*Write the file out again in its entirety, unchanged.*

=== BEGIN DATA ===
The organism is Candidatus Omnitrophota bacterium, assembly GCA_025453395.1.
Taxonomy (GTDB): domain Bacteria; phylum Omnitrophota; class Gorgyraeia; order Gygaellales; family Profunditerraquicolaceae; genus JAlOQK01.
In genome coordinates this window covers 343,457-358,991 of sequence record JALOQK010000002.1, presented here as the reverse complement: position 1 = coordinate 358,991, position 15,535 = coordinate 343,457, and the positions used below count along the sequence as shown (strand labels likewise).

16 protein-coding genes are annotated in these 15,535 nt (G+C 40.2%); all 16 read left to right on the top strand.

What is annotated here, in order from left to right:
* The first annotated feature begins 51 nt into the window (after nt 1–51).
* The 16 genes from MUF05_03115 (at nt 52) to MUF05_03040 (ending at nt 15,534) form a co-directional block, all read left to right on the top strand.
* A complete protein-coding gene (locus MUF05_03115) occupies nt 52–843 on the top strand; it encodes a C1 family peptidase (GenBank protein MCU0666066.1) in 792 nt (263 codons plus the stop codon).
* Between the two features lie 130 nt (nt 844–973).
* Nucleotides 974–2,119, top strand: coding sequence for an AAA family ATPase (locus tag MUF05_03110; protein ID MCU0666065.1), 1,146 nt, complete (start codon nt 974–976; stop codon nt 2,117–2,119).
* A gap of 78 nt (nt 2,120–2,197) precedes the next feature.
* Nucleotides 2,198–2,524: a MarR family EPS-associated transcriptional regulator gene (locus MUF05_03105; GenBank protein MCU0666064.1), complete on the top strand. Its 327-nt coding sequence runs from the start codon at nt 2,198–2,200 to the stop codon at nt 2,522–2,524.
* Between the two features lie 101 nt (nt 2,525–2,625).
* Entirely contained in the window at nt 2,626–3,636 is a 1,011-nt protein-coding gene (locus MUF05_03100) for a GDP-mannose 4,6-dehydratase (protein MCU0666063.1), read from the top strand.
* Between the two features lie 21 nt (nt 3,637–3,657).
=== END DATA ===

The organism is Candidatus Omnitrophota bacterium, assembly GCA_025453395.1.
Taxonomy (GTDB): domain Bacteria; phylum Omnitrophota; class Gorgyraeia; order Gygaellales; family Profunditerraquicolaceae; genus JAlOQK01.
In genome coordinates this window covers 343,457-358,991 of sequence record JALOQK010000002.1, presented here as the reverse complement: position 1 = coordinate 358,991, position 15,535 = coordinate 343,457, and the positions used below count along the sequence as shown (strand labels likewise).

16 protein-coding genes are annotated in these 15,535 nt (G+C 40.2%); all 16 read left to right on the top strand.

What is annotated here, in order from left to right:
* The first annotated feature begins 51 nt into the window (after nt 1–51).
* The 16 genes from MUF05_03115 (at nt 52) to MUF05_03040 (ending at nt 15,534) form a co-directional block, all read left to right on the top strand.
* A complete protein-coding gene (locus MUF05_03115) occupies nt 52–843 on the top strand; it encodes a C1 family peptidase (GenBank protein MCU0666066.1) in 792 nt (263 codons plus the stop codon).
* Between the two features lie 130 nt (nt 844–973).
* Nucleotides 974–2,119, top strand: coding sequence for an AAA family ATPase (locus tag MUF05_03110; protein ID MCU0666065.1), 1,146 nt, complete (start codon nt 974–976; stop codon nt 2,117–2,119).
* A gap of 78 nt (nt 2,120–2,197) precedes the next feature.
* Nucleotides 2,198–2,524: a MarR family EPS-associated transcriptional regulator gene (locus MUF05_03105; GenBank protein MCU0666064.1), complete on the top strand. Its 327-nt coding sequence runs from the start codon at nt 2,198–2,200 to the stop codon at nt 2,522–2,524.
* Between the two features lie 101 nt (nt 2,525–2,625).
* Entirely contained in the window at nt 2,626–3,636 is a 1,011-nt protein-coding gene (locus MUF05_03100) for a GDP-mannose 4,6-dehydratase (protein MCU0666063.1), read from the top strand.
* Between the two features lie 21 nt (nt 3,637–3,657).